This strategy works best when you have already built-up substantial cash value. You can maintain your policy for a long time at little or no extra cost to you.
For instance, let’s say you have a cash value of $10,000, while the annual premium for your life insurance policy is $5,000. If the cash value grows at a rate of 2.5% per year — which is a reasonable estimate — you can use the interest to pay half of your premiums.
Whole life policies, by contrast, usually do not let you use the policy's cash value to pay premiums. To be able to do that, you will need to convert it into a paid-up policy, but with paid-up whole life insurance policies, every premium payment is subtracted from the policy's death benefit. Also, this option is not available with all insurers and comes into play only if your cash value is sufficiently large.
Borrow a loan against it
A policy loan is another way to tap the cash value. You can use the loan amount from your life insurance any way you like as long as your cash value is sufficient. Your insurer will not run a credit check for approval, nor are there any underwriting requirements. Since you are borrowing your own money, you can choose not to repay the loan, and you will not have to pay taxes on the loan. However, this will lower your cash surrender value since the amount you borrow, plus interest, will be deducted from the death benefit your family receives.
Borrowing against your policy's cash value generally come with low annual interest rates. Whatever interest amount you do not pay gets automatically added to the outstanding loan balance. For this reason, you need to closely monitor the outstanding loan amount as this will reduce the cash surrender value. If it exceeds your policy’s cash value, you will lose coverage. Furthermore, the loan will likely attract income tax payments.
Sell your life insurance policy
Selling your life insurance policy to a third party — usually an insurance company — is called a life settlement. You may find this option attractive if you no longer want to pay premiums and your dependents have become financially secure.
In a life settlement, a third party buys your policy for an amount greater than its cash value but less than the death benefit. The new policyholder takes over the responsibility of paying the premiums and receives the death benefit upon your death.
Surrender the policy for its net cash value
A life settlement is more profitable than surrendering the policy. But if you cannot find a buyer and want to cash out the policy, consider surrendering it.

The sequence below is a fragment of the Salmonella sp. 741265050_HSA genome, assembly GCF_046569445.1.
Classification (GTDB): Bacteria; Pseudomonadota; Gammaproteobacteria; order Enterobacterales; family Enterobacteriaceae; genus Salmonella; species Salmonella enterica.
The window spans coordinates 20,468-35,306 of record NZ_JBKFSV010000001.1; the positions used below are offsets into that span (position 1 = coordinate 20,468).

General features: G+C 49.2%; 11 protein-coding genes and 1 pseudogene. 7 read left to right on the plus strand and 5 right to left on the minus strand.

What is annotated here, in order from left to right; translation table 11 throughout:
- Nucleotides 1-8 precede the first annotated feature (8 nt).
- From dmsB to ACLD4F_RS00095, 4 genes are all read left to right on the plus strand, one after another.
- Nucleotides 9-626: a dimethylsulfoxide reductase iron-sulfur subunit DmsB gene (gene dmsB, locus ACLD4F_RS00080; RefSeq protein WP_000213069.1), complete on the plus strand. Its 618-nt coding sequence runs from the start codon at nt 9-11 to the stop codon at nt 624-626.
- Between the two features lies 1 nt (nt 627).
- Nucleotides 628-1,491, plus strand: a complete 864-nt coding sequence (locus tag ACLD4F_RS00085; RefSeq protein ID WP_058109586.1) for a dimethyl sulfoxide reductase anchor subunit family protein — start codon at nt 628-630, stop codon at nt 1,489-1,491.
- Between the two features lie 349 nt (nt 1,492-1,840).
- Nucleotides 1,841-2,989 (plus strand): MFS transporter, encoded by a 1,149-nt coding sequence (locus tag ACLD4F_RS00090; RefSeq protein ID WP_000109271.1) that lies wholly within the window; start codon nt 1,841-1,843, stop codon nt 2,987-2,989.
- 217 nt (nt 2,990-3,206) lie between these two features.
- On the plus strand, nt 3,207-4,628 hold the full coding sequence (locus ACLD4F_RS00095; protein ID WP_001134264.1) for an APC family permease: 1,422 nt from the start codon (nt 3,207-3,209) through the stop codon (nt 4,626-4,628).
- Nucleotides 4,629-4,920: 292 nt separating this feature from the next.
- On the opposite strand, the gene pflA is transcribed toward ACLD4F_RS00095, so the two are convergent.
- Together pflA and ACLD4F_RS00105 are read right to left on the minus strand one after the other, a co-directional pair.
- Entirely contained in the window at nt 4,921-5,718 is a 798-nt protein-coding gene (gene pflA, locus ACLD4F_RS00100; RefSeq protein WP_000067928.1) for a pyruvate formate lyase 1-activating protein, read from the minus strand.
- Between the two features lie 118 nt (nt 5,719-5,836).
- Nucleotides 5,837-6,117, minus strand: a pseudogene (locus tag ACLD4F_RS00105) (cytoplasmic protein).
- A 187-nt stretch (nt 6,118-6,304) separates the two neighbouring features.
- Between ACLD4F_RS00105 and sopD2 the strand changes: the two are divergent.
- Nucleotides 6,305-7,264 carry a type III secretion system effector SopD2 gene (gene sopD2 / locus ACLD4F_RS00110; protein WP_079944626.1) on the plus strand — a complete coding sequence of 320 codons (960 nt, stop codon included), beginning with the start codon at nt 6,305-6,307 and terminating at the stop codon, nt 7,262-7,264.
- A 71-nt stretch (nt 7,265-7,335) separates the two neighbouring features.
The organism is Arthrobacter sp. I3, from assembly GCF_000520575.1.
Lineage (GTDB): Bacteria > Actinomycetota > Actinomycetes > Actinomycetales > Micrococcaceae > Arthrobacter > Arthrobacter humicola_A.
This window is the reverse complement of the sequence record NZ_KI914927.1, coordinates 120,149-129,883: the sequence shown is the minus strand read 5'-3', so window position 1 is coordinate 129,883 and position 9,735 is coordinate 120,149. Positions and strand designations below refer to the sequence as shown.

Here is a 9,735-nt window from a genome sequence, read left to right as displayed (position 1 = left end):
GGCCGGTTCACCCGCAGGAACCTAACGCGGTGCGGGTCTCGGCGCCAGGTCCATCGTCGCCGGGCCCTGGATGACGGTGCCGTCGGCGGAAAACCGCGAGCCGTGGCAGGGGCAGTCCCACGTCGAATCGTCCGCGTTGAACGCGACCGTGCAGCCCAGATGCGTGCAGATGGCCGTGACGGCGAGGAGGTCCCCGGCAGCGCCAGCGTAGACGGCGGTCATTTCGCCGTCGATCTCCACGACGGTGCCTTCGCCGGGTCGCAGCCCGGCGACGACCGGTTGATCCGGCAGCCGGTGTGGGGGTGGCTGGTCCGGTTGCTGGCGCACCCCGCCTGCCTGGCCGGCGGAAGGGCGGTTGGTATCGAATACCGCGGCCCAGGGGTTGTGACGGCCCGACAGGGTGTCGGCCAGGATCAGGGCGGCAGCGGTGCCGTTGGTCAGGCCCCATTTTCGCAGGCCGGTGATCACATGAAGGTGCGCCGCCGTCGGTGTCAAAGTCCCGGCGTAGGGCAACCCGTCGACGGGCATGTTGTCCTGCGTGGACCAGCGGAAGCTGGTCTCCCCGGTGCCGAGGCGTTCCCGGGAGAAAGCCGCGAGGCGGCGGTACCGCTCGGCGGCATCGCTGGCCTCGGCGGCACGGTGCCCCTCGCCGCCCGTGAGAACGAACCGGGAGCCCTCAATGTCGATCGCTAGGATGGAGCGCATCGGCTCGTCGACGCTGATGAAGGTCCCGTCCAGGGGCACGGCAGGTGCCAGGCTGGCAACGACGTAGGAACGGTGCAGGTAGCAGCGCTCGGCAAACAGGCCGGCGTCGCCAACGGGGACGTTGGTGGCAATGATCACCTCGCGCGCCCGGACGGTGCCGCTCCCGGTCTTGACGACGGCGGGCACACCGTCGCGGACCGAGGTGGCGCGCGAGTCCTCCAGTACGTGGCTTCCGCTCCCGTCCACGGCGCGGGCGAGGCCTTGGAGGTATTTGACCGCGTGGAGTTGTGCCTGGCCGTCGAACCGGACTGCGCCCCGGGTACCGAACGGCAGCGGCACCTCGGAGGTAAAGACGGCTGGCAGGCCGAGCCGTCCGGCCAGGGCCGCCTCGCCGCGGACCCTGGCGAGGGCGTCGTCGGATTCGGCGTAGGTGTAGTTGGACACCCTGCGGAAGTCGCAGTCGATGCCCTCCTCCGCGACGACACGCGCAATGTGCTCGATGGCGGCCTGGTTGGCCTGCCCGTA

Surrendering a life policy is the same as canceling it (thus giving up the death benefit). The insurer will deduct the surrender charges, outstanding loan balance, and other fees from your cash value and pay the remaining amount. That is, you will receive the net cash value (actual cash value – surrender charges and other fees). And your coverage will cease to exist. Lastly, when you surrender the policy, it's possible that you'll be required to pay income tax on the amount you receive.
As you may guess, the net cash value is always lower than the actual cash value. However, the longer you hold on to your life insurance policy, the lesser the difference between the two. If you have had the policy for 12-15 years, you are likely to receive an amount that is close or equivalent to the actual cash value.
Make a partial withdrawal
If you are low on funds or want to make a large purchase, a partial withdrawal may be a good option. You can also consider this option if you need less protection than before. For example, your children are now financially independent, and you need coverage only for your spouse or partner.
With universal policies, each withdrawal reduces the death benefit amount on a dollar-for-dollar basis. However, some whole life policies reduce the life insurance payout by an amount greater than what is withdrawn. So, before you withdraw cash value, check how it will affect the death benefit. You also may need to pay income tax on the amount you withdraw. The tax depends on how much you take out compared to your policy's cash value.
Increase your death benefit
Depending on your policy and insurer, you may be able to use the policy's cash value to buy more life insurance. This way you can ensure the cash value that you have built over the years does not go into your provider’s pocket upon your death.
Benefits of cash value life insurance
Includes a forced savings vehicle
A cash value policy obliges the policyholder into saving money, which can be a good thing. We all know it is hard to save money. A compelled savings model can help break the cycle of spending too much and saving too little.
A cash value life insurance policy has a built-in savings component. Whether you like it or not, a part of your premium payments is funneled into this account. If you keep your policy active for long enough, eventually you will get more than what you had invested.